110 Cookson Lane | Whitefield, ME  04353 | 207-232-7600 |  tim@lackeysailing.com

Pearson Vanguard #5 | Wednesday, June 29, 2011

A computer crash overnight ruined my plans for the day, but despite the setback I made it a priority to remove the diesel from the boat.  A few additional attempts to loosen any of the accessible bolts on the port aft engine mounts failed, so eventually I resigned myself to cutting off the top of the mounting stud, along with the large nuts.  After trying with a reciprocating saw, which failed, I used an angle grinder with a cutoff wheel to remove the stud.

That done, I connected my engine hoist and crane and, with some effort, removed the engine from its tight confines.  The existing cabinetry, plus the galley sink, made this difficult, and along the way I had to stop several times to make adjustments and remove additional peripherals, including the wiring harness and battery connection on the port side, which had been previously inaccessible.


Eventually, I removed the alternator from its mountings to let the engine move further to port so I could twist it around as needed, and removed the tall engine exhaust riser, which never could have made it out of the existing space as is.  But after an hour or so, I finally succeeded.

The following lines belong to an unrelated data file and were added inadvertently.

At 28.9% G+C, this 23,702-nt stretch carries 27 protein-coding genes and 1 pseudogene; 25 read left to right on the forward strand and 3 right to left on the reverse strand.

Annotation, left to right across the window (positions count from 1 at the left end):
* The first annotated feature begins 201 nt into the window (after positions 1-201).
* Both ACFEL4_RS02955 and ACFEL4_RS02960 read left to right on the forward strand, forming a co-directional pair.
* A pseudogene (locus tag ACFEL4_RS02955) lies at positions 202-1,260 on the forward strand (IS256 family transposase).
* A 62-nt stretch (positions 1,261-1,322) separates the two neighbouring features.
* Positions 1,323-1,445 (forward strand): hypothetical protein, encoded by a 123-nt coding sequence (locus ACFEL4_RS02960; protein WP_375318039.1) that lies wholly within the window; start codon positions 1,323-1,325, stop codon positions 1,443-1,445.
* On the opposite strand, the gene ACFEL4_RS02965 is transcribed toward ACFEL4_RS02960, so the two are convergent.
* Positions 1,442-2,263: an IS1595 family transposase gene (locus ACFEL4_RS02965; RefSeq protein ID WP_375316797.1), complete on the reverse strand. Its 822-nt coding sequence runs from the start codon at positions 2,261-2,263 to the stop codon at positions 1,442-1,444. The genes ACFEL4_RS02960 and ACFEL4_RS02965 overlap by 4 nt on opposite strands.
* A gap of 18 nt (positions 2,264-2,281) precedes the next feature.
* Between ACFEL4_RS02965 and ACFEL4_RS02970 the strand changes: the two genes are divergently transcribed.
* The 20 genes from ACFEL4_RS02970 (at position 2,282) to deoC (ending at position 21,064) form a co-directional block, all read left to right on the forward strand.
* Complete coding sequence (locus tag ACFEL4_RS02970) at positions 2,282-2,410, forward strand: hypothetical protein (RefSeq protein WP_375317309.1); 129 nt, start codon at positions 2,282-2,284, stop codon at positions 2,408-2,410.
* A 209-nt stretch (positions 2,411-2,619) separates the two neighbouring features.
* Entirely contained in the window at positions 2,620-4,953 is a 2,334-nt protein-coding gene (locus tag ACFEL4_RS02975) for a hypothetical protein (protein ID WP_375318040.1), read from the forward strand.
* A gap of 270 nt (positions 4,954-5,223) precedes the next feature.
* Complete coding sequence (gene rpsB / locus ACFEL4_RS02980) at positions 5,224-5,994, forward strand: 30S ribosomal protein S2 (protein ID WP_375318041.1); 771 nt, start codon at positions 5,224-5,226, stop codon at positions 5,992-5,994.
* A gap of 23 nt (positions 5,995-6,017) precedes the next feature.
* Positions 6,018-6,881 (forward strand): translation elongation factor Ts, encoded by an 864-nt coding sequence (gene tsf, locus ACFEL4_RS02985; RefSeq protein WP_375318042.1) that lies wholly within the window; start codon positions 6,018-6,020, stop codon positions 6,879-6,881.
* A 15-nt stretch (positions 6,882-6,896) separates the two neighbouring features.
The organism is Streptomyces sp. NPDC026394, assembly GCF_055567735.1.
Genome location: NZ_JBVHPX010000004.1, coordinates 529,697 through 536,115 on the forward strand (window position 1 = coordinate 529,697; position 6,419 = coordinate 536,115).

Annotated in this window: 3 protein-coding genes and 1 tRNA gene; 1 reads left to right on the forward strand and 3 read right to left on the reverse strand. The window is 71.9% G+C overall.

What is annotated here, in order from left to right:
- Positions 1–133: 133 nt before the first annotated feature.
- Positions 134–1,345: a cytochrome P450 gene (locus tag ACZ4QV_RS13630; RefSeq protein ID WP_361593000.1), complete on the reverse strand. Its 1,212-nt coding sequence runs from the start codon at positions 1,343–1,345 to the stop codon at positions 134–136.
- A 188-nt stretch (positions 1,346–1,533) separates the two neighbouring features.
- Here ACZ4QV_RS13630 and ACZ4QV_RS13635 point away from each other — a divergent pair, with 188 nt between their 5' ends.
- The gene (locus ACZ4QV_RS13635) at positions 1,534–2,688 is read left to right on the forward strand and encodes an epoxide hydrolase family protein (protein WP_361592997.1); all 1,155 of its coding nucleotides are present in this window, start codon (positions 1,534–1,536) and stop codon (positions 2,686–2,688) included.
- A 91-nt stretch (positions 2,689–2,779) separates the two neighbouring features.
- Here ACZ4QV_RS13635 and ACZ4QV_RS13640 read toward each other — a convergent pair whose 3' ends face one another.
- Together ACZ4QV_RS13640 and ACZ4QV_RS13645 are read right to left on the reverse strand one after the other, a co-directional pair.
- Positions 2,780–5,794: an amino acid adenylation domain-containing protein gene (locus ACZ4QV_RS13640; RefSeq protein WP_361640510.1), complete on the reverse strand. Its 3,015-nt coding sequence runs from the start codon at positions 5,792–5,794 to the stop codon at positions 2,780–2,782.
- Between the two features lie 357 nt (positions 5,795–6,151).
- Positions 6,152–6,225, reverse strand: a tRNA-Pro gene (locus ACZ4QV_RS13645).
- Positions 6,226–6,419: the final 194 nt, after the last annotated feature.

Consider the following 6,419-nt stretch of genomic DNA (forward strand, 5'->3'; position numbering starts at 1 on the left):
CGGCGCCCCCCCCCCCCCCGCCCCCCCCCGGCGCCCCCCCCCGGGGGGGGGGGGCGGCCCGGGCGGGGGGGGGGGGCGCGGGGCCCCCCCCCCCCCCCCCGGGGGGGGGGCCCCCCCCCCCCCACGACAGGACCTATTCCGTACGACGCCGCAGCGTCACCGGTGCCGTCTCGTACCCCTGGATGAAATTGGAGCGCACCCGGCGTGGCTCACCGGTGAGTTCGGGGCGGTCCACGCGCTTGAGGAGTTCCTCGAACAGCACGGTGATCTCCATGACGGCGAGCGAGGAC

I hoisted the engine through the companionway and over the the shop floor, where I left it for the remainder of the day while I worked on my computer problems.

The engine room was about typical, with heavy accumulations of grease and rusty debris coating all surfaces, hoses, and nearby wiring.  Most of these hoses and related items would require replacement.  The original fiberglass engine foundation had been severely cut into in several areas to accommodate the diesel engine's different shape, and this called into some question the suitability of this foundation for future use.


Total Time on This Job Today: 1.75 hours

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